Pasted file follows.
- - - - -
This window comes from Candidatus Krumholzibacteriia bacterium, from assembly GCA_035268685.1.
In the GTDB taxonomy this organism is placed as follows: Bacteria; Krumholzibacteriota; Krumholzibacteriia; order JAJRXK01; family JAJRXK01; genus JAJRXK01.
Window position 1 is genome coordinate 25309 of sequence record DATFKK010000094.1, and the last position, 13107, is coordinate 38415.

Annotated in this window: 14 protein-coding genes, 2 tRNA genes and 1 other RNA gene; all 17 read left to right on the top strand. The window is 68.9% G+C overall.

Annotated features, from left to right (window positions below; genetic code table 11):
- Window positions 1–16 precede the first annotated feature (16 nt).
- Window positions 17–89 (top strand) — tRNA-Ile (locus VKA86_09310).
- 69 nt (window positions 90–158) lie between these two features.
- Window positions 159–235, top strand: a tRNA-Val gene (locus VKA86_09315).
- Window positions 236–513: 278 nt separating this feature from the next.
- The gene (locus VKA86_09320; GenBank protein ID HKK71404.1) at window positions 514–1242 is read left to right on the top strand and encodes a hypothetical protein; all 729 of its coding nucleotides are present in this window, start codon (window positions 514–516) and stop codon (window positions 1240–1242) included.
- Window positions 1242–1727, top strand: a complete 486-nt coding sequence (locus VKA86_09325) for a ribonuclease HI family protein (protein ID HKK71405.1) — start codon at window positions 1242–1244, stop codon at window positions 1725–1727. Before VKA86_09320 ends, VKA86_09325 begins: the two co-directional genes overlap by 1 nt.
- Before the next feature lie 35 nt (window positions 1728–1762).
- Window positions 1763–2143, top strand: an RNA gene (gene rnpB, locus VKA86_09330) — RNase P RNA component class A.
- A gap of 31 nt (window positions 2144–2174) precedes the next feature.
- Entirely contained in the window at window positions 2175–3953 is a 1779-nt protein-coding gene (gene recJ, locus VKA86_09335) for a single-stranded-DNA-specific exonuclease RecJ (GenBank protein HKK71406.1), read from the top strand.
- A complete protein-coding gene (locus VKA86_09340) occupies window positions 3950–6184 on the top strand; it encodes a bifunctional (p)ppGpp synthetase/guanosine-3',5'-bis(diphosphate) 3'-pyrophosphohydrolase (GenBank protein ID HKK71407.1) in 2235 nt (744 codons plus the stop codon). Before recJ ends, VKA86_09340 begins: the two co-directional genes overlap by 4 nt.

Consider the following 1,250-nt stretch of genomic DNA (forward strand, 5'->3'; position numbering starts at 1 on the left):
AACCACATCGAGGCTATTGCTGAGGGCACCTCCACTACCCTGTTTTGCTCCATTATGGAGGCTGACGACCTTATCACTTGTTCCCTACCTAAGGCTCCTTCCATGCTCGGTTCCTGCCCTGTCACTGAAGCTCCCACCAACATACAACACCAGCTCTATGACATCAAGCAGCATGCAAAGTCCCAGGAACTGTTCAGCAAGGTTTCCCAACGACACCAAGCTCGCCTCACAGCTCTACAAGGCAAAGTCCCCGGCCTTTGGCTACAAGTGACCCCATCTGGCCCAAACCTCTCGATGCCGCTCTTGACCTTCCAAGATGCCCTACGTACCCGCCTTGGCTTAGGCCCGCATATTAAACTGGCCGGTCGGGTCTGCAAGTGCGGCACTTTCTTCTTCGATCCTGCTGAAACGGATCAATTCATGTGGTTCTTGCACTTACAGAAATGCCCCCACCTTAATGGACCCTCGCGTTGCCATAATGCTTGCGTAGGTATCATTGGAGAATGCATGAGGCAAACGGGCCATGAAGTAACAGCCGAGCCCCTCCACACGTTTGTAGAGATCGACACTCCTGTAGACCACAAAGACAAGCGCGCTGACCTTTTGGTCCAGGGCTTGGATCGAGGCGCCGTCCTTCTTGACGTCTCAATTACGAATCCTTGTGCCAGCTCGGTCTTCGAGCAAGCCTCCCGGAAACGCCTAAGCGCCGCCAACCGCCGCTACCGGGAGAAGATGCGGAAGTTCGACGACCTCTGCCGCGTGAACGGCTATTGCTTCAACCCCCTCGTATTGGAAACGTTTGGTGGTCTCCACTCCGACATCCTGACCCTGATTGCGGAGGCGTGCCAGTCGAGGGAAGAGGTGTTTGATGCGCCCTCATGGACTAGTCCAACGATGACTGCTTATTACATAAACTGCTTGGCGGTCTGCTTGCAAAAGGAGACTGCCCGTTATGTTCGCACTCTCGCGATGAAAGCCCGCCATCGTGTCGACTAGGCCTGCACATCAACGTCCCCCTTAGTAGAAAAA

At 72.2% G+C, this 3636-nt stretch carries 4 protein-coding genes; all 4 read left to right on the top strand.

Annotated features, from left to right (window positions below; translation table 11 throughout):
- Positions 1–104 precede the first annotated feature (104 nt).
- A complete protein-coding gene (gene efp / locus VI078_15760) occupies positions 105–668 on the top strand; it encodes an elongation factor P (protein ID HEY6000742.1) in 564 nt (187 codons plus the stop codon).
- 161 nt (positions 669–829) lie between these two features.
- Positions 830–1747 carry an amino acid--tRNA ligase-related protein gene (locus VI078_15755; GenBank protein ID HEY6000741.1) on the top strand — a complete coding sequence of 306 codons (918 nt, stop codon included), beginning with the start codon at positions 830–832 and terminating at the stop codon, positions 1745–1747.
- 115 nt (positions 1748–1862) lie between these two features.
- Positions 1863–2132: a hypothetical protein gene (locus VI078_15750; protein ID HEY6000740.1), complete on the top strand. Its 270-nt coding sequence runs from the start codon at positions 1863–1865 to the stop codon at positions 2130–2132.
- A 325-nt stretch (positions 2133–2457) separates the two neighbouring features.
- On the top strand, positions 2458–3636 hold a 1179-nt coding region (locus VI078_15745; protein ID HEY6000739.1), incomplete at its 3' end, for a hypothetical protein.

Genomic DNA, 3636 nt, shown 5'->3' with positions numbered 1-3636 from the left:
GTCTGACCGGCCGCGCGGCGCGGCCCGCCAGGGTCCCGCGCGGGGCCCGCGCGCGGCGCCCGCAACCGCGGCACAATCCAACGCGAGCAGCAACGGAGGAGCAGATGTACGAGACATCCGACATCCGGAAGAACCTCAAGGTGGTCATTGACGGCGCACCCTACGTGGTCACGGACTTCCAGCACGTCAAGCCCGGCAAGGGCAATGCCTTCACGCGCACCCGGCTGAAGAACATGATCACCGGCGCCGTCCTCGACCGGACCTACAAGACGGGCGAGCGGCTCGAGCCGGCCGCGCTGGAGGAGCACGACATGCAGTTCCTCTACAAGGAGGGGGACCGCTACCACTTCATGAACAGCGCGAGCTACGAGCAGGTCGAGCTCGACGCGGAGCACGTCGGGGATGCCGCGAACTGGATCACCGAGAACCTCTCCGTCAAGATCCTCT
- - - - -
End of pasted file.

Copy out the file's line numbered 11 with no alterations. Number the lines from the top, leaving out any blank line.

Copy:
- The gene (locus VKA86_09320; GenBank protein ID HKK71404.1) at window positions 514–1242 is read left to right on the top strand and encodes a hypothetical protein; all 729 of its coding nucleotides are present in this window, start codon (window positions 514–516) and stop codon (window positions 1240–1242) included.